Broker analyzing health care trends and statistics

As a health insurance Broker, it can feel tempting to take a step back from day-to-day industry news and updates now that 2021 open enrollment has ended. Today more than ever; however, it is crucial to not lose your footing in the ever-evolving healthcare landscape.

The last two years have continued to prove that knowledge, preparation and resiliency are necessary if Brokers want to help their Groups withstand the rapid pace of change that will continue to unfold within the healthcare industry. We have compiled a list of the most compelling healthcare cost trends and statistics that are projected to affect 2022 open enrollment so you can head into the new year with confidence.

Employer Cost Trends

  • There will be a projected 2% increase in health plan costs next year, which is noticeably higher than the 2.1% increase that occurred in 2020. (Willis Towers Watson)

  • The majority of Employers are expected to absorb most of 2022’s healthcare cost increases and are not likely to adjust Employees' share of the cost of coverage in 2022. (HRI) Instead, Employers will manage plan costs with both traditional and emerging cost control strategies.

  • Increases to medical costs are largely contributed to fallout from the deferral of care that occurred throughout 2020 and 2021. Over 15% of people with employer-sponsored healthcare reported that they had postponed annual check-ups, routine visits for chronic illnesses, lab tests and screenings due to the COVID-19 pandemic. (HRI)

  • Large U.S. employers that pay for their Employees' medical care can expect a cost increase of roughly 5% in 2022. This increase will result in an estimated cost of $13,360 per employee. (Aon)

  • Many benefits that employers put in place during the pandemic will become permanent. These include expanded telehealth or virtual health offerings, better access to virtual health and new mental health benefits. (Business Group on Health)

  • 61% of employers that offered additional pandemic-related paid leave to employees expect to scale back on this benefit once the pandemic ends. (Business Group on Health)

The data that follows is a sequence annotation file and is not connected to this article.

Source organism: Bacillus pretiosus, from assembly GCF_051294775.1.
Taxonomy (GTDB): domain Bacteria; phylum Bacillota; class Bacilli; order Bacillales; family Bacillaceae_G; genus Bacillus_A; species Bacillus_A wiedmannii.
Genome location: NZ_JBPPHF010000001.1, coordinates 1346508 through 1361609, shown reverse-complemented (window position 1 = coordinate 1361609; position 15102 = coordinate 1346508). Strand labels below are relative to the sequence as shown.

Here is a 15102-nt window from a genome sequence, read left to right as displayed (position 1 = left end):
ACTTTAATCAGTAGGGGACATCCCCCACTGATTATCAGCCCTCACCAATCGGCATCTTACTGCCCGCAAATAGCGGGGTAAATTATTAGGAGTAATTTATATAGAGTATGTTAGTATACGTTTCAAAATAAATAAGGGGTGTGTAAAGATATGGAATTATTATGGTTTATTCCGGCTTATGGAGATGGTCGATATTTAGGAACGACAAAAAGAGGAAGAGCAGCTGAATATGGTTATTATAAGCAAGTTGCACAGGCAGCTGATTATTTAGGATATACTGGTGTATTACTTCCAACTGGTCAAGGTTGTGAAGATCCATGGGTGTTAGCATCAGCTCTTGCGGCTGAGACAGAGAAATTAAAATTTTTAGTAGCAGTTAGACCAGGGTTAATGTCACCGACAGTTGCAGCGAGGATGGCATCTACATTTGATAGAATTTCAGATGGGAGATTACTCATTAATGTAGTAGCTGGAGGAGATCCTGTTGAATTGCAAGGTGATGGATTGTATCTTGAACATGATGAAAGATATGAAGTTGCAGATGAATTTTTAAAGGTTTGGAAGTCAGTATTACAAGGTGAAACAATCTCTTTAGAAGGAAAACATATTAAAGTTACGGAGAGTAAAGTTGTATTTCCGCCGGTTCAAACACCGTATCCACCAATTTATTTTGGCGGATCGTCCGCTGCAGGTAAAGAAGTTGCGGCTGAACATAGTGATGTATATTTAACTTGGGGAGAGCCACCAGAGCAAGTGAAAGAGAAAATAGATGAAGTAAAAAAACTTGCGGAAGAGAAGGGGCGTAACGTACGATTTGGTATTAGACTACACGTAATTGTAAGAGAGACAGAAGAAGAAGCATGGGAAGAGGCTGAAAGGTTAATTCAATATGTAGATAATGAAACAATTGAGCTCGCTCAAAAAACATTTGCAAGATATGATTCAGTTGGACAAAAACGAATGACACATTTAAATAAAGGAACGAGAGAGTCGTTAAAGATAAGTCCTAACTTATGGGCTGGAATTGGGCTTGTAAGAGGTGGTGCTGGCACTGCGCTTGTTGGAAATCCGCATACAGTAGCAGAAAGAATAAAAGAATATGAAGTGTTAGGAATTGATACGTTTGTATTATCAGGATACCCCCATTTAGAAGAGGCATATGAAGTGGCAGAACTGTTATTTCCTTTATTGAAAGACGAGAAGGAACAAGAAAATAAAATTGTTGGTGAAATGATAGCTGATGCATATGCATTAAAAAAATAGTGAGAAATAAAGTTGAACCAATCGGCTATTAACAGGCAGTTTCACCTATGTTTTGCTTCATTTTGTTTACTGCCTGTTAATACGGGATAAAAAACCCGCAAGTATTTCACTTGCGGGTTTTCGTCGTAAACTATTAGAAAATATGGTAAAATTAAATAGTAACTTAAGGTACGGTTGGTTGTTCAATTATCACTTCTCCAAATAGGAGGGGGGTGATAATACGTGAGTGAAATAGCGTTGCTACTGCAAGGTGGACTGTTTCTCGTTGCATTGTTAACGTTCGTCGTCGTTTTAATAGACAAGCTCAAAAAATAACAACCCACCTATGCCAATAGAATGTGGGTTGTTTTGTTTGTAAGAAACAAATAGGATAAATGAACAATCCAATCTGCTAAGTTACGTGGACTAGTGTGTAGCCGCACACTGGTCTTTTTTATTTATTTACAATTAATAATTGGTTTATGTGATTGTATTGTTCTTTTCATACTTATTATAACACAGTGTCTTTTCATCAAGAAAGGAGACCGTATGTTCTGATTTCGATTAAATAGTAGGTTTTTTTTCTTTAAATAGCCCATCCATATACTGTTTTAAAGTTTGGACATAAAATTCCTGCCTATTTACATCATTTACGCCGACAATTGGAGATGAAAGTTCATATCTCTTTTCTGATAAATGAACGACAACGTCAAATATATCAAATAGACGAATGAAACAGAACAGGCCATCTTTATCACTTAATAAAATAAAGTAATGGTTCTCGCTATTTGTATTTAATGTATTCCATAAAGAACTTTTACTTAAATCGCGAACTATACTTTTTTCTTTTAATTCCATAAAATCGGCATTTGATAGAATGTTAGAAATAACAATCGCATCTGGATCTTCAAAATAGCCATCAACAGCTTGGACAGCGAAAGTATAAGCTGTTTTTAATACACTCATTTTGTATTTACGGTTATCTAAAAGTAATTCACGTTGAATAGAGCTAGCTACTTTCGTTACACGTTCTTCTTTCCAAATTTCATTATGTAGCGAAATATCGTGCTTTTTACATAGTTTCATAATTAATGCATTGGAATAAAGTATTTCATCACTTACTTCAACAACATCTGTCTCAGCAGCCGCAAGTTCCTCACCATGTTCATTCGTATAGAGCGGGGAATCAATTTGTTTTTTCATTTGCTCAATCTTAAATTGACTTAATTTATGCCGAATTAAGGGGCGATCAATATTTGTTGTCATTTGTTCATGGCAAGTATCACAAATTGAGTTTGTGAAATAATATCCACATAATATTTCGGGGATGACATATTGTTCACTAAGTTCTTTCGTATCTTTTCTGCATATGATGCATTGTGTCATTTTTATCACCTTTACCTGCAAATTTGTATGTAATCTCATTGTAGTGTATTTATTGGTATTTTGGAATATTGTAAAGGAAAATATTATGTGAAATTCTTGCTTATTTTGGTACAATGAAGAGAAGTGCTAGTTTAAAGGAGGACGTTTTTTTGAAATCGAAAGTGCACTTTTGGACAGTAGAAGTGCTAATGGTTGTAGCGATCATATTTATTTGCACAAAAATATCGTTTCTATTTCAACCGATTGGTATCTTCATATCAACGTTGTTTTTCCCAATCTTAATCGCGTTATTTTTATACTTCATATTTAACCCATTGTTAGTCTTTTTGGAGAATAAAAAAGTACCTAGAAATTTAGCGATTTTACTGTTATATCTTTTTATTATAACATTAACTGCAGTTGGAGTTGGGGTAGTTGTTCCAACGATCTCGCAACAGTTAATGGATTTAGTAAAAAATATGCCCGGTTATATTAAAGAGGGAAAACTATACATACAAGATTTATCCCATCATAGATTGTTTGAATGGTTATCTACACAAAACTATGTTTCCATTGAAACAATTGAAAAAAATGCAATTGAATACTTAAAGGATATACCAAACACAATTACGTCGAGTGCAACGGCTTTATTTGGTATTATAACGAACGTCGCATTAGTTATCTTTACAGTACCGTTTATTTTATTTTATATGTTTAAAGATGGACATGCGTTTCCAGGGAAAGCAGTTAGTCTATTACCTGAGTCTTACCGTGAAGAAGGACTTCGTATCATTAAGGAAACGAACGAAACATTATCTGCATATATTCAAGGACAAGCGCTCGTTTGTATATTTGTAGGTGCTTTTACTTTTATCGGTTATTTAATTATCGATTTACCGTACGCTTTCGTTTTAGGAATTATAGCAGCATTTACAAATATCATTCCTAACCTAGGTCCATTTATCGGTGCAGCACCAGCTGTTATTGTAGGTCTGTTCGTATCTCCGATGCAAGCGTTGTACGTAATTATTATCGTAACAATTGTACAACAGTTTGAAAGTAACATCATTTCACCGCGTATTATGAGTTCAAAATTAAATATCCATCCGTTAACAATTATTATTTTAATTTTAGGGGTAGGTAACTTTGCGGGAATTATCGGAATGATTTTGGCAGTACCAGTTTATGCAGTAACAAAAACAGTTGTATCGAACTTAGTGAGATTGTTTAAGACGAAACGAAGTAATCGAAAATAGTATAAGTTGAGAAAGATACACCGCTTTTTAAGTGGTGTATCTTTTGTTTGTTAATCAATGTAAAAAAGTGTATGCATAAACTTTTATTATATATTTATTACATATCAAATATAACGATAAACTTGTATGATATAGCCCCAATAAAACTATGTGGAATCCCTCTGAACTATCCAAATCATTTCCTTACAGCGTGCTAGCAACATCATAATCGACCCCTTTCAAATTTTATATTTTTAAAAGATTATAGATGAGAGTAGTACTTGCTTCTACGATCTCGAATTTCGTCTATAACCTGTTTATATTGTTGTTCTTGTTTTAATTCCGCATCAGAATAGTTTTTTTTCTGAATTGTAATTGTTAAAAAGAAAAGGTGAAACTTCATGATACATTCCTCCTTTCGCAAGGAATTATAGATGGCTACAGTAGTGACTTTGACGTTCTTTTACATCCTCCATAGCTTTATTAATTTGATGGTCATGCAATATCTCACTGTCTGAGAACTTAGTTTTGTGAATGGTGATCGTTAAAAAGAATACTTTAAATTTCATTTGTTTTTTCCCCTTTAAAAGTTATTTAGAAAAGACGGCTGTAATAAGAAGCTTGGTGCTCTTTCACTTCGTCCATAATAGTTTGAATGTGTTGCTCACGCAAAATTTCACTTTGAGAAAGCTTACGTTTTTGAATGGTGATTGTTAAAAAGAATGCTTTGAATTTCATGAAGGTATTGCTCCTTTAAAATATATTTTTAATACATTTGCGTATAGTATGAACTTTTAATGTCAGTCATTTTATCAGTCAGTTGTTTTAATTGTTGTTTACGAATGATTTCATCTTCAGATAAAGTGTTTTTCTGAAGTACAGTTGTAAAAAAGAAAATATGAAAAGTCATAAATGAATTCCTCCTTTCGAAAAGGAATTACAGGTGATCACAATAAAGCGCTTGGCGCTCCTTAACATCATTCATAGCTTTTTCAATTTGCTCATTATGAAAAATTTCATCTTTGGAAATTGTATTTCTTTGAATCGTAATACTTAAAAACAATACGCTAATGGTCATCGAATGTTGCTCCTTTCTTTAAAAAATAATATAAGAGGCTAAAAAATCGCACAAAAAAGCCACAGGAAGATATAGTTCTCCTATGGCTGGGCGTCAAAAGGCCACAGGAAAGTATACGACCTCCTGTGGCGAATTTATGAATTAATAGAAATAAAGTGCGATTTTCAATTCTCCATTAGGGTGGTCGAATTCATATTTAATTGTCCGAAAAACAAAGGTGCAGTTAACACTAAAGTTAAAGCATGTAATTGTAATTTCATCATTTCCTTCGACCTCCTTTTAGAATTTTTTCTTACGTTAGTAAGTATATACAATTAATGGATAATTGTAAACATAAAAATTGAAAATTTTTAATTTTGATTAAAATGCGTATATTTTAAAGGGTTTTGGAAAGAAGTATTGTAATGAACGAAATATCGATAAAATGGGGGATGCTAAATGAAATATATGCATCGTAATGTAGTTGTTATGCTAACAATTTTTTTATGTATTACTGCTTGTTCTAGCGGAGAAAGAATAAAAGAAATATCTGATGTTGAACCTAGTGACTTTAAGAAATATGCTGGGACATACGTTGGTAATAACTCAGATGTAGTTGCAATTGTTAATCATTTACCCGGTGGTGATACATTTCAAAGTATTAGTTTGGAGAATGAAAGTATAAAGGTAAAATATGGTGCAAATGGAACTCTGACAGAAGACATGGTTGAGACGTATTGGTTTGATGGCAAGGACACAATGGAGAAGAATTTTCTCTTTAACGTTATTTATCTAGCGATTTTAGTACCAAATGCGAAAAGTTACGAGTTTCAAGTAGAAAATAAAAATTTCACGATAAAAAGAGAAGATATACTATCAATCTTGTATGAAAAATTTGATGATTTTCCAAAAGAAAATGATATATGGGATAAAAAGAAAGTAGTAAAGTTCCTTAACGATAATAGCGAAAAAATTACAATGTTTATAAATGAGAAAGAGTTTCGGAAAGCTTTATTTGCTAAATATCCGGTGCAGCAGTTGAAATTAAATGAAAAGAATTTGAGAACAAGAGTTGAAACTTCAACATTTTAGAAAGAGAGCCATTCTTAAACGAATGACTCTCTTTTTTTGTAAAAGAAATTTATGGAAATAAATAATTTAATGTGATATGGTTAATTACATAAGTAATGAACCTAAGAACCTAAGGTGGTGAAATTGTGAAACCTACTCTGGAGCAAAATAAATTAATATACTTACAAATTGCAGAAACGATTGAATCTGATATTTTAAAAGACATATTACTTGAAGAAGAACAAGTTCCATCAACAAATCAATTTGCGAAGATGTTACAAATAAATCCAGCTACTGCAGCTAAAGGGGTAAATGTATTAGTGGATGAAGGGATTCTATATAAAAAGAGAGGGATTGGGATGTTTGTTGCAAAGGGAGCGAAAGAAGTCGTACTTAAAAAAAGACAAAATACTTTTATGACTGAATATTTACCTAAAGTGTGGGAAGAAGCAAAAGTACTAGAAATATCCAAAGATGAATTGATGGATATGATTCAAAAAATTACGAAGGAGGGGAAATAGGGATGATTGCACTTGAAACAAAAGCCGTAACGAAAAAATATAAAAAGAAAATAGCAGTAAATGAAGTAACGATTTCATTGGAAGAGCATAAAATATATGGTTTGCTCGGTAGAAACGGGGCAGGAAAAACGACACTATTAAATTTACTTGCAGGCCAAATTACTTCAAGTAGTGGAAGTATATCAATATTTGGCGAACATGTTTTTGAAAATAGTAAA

Employee Cost Trends

  • Employee contributions for premiums increased slightly to $3,331 in 2021, up from $3,269 in 2020. (HRI)

  • On average, Employees will cover 22% of their total health plan premium costs in 2022, which is unchanged from 2021 data.

  • 44% of Employees bought one additional benefit in 2021, with life insurance policies seeing the biggest jump. (Aflac)

  • The most popular additional benefits workers purchased since the pandemic:

    • Life insurance: 22% of overall workers

    • Critical illness insurance: 16% of overall workers

    • Mental health resources: 14% of overall workers

    • Hospital insurance: 14% of overall workers

    • Accident insurance: 12% of overall workers

    • Disability insurance: 10% of overall workers

    • Cancer insurance: 4% of overall workers 

Carrier Trends

  • Carriers plan to utilize technology-based efficiencies like process automation and cloud technology to reduce costs and boost revenue. (PwC)

  • 48% of health industry executives report that they plan to increase cybersecurity budgets over the next year. (PwC)

  • The No Surprises Act, which goes into effect Jan. 1, 2022, will remove consumers from surprise out-of-network emergency care payment disputes between a provider and the payer. The Congressional Budget Office projects that the law will lower premiums by 0.5% to 1%. (PwC)

Behavioral Trends

  • The use of virtual-care visits and lower-cost sites of care throughout 2020 and 2021 reduced costly emergency department (ED) utilization.

  • Telehealth will play a pivotal role in 2022 as Carriers continue to accelerate the integration of virtual health technology in order to bridge access gaps and provide increased access to medical care and services.

  • Even after the pandemic ends, 20% of Employees said they would prefer a virtual relationship with a primary care physician rather than in person. (UnitedHealthcare)

  • 50% of 1,200 Employers reported that supplemental insurance improves their Employee recruitment, and 60% reported that it also positively impacts their retention. (Aflac)

  • As of 2021, one-third of employees feel supplemental insurance is more important now than they did before the COVID-19 pandemic. 51% of workers now view supplemental benefits as an essential component of a comprehensive benefits program. (Aflac)

  • Employers anticipate seeing an increase in medical services, late-stage cancer diagnoses, greater numbers of people with long-term mental health and substance use issues and other adverse effects caused by the pandemic. (Business Group on Health)


The ultimate takeaway heading into 2022 is that both Employers and Employees should prepare for increases in spending for healthcare coverage and ongoing fluctuation as providers adjust to emerging trends and consumer medical needs.

At FormFire, we believe information is power. That is why we prioritize keeping our Brokers up to date on the latest health insurance industry news and trends. If you’re looking for ways to stay informed and better serve your Groups, contact us. Our “all-in-one-place” platform simplifies the enrollment process so you can focus on what matters most: your clients.